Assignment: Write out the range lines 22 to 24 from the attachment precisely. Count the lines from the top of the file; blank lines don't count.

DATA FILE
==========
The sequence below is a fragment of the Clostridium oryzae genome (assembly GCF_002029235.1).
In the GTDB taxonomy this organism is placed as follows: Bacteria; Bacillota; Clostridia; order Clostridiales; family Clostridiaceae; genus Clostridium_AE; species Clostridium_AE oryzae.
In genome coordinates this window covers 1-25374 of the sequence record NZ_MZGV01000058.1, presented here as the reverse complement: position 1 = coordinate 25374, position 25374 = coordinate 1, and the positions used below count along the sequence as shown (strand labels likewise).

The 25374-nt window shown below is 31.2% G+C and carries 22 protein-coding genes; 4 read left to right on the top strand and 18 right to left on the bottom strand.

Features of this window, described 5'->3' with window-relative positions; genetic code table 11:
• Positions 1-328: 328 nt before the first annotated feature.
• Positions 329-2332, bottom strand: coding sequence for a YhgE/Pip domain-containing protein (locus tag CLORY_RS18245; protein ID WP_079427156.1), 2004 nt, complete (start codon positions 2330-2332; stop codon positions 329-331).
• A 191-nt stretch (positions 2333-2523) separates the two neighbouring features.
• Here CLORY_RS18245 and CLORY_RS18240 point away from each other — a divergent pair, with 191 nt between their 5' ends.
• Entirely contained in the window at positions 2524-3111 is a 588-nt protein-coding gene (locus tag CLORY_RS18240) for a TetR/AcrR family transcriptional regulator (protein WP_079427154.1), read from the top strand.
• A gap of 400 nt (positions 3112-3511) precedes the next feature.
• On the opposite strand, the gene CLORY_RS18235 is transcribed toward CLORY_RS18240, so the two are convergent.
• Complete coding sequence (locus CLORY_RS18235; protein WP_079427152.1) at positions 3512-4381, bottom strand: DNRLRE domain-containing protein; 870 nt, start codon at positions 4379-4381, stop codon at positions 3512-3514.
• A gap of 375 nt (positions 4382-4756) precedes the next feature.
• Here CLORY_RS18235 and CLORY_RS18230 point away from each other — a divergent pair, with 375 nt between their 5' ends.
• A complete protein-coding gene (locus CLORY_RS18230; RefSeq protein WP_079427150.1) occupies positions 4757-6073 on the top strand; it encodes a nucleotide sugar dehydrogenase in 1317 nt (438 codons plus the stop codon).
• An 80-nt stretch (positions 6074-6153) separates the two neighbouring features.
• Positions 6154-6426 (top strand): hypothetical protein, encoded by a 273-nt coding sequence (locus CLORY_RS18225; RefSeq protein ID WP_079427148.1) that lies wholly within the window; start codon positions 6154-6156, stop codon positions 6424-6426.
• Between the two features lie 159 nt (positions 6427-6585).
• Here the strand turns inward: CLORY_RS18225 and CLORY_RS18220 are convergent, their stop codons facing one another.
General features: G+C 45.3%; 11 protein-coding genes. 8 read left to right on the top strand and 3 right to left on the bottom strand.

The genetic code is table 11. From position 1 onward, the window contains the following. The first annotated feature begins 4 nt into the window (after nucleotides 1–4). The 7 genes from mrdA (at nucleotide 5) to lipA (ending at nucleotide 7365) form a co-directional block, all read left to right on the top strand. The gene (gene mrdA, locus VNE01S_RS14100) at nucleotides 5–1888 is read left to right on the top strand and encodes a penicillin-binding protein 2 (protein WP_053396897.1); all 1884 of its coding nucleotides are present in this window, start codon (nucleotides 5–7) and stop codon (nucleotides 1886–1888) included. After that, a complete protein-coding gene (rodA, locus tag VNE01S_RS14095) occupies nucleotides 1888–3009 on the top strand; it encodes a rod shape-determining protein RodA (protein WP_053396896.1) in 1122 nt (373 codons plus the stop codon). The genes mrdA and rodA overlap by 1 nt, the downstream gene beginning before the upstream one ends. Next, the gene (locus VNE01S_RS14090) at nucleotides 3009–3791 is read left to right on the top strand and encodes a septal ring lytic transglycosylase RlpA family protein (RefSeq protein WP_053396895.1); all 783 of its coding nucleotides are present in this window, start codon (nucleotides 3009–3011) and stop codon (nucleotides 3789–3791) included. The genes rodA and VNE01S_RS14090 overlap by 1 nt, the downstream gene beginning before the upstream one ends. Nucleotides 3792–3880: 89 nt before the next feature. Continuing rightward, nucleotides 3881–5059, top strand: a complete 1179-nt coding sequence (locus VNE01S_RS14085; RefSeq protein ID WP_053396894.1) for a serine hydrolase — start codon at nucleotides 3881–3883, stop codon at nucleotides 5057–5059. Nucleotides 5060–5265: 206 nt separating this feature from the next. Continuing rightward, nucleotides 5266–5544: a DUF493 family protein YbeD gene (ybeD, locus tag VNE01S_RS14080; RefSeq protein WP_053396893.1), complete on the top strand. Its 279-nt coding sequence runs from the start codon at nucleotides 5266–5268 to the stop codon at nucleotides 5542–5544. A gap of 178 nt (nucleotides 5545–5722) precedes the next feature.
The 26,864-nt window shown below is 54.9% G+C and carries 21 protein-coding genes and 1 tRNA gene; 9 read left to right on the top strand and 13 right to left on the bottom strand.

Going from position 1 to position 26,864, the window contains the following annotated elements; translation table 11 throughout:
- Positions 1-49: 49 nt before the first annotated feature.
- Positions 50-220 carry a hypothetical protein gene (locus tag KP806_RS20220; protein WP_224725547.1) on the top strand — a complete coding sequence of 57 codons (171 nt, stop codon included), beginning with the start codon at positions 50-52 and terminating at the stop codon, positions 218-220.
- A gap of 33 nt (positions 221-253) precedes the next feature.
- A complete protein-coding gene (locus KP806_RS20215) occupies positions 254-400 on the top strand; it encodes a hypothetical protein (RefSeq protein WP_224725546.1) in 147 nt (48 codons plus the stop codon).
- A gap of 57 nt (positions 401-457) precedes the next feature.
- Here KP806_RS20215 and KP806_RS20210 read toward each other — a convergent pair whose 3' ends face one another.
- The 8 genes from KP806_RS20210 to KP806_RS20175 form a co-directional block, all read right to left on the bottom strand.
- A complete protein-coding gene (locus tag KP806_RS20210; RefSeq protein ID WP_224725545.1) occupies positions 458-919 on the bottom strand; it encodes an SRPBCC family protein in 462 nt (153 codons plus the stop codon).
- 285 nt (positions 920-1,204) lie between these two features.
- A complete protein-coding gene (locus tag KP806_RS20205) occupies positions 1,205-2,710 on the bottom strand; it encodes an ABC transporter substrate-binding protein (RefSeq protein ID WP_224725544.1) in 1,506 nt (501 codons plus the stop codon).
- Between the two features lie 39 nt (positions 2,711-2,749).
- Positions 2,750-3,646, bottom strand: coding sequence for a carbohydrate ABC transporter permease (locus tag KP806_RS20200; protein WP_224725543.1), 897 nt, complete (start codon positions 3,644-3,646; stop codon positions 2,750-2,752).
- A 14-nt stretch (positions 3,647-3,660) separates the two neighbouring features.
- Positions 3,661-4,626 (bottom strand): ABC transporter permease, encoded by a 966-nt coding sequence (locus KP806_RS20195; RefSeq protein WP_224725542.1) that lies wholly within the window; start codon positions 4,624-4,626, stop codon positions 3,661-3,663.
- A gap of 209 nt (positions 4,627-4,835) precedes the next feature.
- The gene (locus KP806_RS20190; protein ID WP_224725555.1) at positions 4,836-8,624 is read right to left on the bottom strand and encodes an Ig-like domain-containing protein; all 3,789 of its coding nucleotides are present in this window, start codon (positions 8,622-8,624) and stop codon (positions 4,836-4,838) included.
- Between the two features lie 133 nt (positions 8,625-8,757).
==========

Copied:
The genetic code is table 11. From position 1 onward, the window contains the following. The first annotated feature begins 4 nt into the window (after nucleotides 1–4). The 7 genes from mrdA (at nucleotide 5) to lipA (ending at nucleotide 7365) form a co-directional block, all read left to right on the top strand. The gene (gene mrdA, locus VNE01S_RS14100) at nucleotides 5–1888 is read left to right on the top strand and encodes a penicillin-binding protein 2 (protein WP_053396897.1); all 1884 of its coding nucleotides are present in this window, start codon (nucleotides 5–7) and stop codon (nucleotides 1886–1888) included. After that, a complete protein-coding gene (rodA, locus tag VNE01S_RS14095) occupies nucleotides 1888–3009 on the top strand; it encodes a rod shape-determining protein RodA (protein WP_053396896.1) in 1122 nt (373 codons plus the stop codon). The genes mrdA and rodA overlap by 1 nt, the downstream gene beginning before the upstream one ends. Next, the gene (locus VNE01S_RS14090) at nucleotides 3009–3791 is read left to right on the top strand and encodes a septal ring lytic transglycosylase RlpA family protein (RefSeq protein WP_053396895.1); all 783 of its coding nucleotides are present in this window, start codon (nucleotides 3009–3011) and stop codon (nucleotides 3789–3791) included. The genes rodA and VNE01S_RS14090 overlap by 1 nt, the downstream gene beginning before the upstream one ends. Nucleotides 3792–3880: 89 nt before the next feature. Continuing rightward, nucleotides 3881–5059, top strand: a complete 1179-nt coding sequence (locus VNE01S_RS14085; RefSeq protein ID WP_053396894.1) for a serine hydrolase — start codon at nucleotides 3881–3883, stop codon at nucleotides 5057–5059. Nucleotides 5060–5265: 206 nt separating this feature from the next. Continuing rightward, nucleotides 5266–5544: a DUF493 family protein YbeD gene (ybeD, locus tag VNE01S_RS14080; RefSeq protein WP_053396893.1), complete on the top strand. Its 279-nt coding sequence runs from the start codon at nucleotides 5266–5268 to the stop codon at nucleotides 5542–5544. A gap of 178 nt (nucleotides 5545–5722) precedes the next feature.
The 26,864-nt window shown below is 54.9% G+C and carries 21 protein-coding genes and 1 tRNA gene; 9 read left to right on the top strand and 13 right to left on the bottom strand.

Going from position 1 to position 26,864, the window contains the following annotated elements; translation table 11 throughout: